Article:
Celebrating our Blue Planet
8th November 2017: A packed house of MCS supporters and friends enjoyed a night to remember, celebrating our blue planet with special guests, film clips and stories linked to the landmark Blue Planet II BBC series. Top of the bill, two of the series producers showed clips and out-takes, and told their intriguing tales in making this epic TV event.
John Ruthven, who produced the open ocean episode “Big Blue”, showed how technology has moved on from the time of the original Blue Planet series, which he also worked on. He brought along a parachute-based rig made to get blue whale footage 2001, which he described as an uncontrollable “drone of its day”. Another modern prop was a sticky camera that has been harmlessly attached to a sperm whale to get intimate footage of its daily activities, using suction cups akin to a bathroom sink plunger.
Sarah Conner showed some scenes already aired, of false killer whales interacting with bottlenose dolphins in surprising ways, and walruses on Arctic icebergs, telling how they were filmed. She was also able to hint at highlights coming up in the series, whetting the appetite and, like all good speakers, leaving the audience wanting more. Having worked a great deal on the final episode, she left the last word to former MCS employee, Jonathan Smith, to describe in film some of the changes we’re witnessing in our seas.
Dr Ben Garrod, biologist and presenter of various BBC programmes, is a massive fan of the series, and an MCS Ocean Ambassador, too. He told of his love for the sea, and how it has had an enormous and formative impact on his life as a scientist, from childhood days spent investigating assorted carcasses washed up on East Anglian seashores, to sharing moments with family in special times.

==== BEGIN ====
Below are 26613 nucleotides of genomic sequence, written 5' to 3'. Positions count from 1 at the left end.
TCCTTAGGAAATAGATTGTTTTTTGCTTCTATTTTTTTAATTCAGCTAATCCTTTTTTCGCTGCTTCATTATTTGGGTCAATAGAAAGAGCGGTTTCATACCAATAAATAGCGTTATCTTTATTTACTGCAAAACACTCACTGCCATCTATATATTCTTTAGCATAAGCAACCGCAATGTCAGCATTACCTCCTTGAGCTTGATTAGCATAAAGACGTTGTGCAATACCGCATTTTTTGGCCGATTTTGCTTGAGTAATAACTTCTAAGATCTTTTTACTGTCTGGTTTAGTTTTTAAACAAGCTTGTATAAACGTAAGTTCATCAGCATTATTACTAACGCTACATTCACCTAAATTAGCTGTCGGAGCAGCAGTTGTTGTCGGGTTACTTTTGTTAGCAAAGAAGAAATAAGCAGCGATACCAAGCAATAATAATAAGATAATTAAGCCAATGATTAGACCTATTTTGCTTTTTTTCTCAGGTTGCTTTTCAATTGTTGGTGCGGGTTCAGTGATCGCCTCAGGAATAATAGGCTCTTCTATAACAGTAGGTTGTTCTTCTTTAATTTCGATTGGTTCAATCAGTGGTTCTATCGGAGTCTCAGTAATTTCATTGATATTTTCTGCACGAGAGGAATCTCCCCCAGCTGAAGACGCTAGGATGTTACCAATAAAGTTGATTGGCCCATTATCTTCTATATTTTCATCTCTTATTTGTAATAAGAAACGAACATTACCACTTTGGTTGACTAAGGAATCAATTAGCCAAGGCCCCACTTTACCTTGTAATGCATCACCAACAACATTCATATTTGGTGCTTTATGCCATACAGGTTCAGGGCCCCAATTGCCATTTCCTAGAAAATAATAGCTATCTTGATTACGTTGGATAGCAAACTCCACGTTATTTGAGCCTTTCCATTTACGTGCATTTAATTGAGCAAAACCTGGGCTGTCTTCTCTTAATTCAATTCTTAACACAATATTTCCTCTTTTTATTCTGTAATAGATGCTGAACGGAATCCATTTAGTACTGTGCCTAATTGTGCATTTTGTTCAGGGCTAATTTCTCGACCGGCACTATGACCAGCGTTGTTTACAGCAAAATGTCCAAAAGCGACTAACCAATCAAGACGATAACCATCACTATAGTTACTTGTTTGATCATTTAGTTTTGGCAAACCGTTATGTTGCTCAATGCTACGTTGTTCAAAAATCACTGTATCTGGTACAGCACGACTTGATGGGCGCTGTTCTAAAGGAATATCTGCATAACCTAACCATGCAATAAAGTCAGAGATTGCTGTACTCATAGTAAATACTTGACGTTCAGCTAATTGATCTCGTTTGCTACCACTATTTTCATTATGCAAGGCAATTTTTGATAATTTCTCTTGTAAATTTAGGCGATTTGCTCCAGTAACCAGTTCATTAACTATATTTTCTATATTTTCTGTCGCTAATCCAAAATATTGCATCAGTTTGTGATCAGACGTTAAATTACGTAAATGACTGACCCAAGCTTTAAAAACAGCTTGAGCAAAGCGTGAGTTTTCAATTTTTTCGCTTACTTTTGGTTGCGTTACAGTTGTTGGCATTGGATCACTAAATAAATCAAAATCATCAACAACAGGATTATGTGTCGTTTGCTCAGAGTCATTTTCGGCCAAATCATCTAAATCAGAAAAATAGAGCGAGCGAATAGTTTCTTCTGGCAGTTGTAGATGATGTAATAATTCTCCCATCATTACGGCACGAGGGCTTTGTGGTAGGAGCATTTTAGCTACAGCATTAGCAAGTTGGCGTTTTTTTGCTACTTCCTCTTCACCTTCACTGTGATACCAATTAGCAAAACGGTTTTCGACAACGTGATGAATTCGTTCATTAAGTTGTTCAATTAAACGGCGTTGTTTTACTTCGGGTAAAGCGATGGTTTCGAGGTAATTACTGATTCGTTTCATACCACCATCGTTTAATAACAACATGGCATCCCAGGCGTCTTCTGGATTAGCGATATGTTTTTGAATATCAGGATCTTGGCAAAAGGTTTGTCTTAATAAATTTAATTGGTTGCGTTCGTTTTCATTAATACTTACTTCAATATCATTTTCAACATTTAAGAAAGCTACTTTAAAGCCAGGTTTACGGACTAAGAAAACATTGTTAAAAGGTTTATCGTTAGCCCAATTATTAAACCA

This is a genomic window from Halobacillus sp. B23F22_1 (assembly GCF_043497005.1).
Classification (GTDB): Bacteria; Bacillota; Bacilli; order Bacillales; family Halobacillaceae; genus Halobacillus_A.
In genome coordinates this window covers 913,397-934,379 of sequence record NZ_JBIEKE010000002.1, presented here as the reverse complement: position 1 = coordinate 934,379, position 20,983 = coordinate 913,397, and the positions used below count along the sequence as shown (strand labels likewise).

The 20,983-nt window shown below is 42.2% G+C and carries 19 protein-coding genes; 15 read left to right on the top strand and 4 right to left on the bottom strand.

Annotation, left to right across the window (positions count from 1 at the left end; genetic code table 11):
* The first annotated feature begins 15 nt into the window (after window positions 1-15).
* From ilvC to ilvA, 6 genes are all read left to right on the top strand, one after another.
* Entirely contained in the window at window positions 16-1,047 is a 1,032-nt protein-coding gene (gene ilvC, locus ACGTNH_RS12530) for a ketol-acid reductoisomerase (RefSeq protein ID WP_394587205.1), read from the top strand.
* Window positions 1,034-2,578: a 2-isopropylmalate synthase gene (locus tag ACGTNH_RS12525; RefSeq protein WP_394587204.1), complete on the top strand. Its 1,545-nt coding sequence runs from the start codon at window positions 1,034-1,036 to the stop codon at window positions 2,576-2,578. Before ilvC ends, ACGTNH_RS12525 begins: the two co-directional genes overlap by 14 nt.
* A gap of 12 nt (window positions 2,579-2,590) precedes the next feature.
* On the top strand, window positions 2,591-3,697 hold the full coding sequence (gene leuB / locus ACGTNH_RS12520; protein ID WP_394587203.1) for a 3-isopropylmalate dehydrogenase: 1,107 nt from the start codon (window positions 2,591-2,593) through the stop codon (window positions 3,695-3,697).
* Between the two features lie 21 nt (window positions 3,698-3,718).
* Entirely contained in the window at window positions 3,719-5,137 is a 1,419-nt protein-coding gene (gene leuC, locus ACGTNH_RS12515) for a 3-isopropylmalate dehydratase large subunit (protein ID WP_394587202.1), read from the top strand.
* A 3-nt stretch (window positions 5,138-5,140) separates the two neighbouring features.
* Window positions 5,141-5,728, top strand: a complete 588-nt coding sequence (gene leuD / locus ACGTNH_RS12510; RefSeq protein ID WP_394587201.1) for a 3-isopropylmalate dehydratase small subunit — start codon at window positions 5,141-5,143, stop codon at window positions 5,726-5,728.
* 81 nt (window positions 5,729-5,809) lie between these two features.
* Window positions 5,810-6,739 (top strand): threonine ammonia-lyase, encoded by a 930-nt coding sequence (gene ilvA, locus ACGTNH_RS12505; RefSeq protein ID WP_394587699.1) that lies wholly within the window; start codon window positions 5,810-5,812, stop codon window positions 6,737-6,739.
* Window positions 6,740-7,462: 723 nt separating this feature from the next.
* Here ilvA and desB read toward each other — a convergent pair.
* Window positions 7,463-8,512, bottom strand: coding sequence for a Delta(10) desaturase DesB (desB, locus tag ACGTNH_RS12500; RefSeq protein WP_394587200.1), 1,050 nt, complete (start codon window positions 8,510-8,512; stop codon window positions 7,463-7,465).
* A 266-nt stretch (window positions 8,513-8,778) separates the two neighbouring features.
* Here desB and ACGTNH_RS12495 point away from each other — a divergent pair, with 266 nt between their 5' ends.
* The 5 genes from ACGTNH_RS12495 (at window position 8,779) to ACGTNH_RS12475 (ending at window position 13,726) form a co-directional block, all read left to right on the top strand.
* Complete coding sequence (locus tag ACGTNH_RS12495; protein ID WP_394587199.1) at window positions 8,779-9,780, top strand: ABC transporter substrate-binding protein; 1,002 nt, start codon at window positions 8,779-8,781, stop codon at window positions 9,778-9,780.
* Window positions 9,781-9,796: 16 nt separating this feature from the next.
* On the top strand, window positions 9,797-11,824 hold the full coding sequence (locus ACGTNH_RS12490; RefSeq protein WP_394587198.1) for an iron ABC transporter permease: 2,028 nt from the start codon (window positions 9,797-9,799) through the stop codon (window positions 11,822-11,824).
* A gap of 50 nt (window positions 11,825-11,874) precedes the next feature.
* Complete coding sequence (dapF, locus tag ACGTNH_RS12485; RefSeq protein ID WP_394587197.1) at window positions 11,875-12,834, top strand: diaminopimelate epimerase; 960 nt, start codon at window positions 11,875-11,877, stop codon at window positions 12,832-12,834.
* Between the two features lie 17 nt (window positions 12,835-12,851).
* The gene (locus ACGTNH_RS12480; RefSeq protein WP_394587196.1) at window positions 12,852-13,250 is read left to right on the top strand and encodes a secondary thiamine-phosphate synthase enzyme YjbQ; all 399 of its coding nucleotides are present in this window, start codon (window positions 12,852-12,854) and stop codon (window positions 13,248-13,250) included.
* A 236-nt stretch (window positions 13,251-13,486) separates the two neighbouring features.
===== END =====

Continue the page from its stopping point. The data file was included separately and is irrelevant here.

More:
Michelle Duddy presented with her MCS award by Ben Garrod; Bradley Olde, Fundraiser of the Year Award winner with Hamish Torrie of Glenmorangie
Each year MCS recognises outstanding individuals who support marine conservation and/or the Marine Conservation Society in voluntary, public or pioneering scientific work. Michelle (or “Shell”) Duddy deservedly took the MCS Award this year. She has cleaned beaches, monitored seals, talked to media, attended events amongst many other things, and even hosts a bag for recycling beach litter outside her own house.
More inspiration came from Bradley Olde, awarded fundraiser of the year after completing the Kayak Challenge with us last year. Bradley had only recently suffered a life-threating cardiac arrest, needing lengthy medical attention, but he kayaked to raise a figure of £1,447 for MCS.
A brief rundown of the massive achievements of the year past, and a look to the future for MCS was presented by Chief Executive, Sandy Luk. She identified the challenges and opportunities ahead in fighting for clean beaches, more sustainable seafood, and protection for wildlife, especially while Brexit plays out.
A truly spectacular evening was rounded off by several generous tastes of Scottish whisky in the company of Hamish Torrie, Director of Corporate Social Responsibility at The Glenmorangie Company. As well as enhancing the nature of the Dornoch Firth, and hosting an MCS information officer to raise awareness of the marine environment there, Glenmorangie sponsored this celebration of our blue planet for good measure.
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Did you know?…
Over 500,000 records of undersea species and habitats have been collected by volunteer Seasearch divers
MCS launched its Beachwatch programme in 1994
Every year, over 1 million people take part in our campaigns and projects
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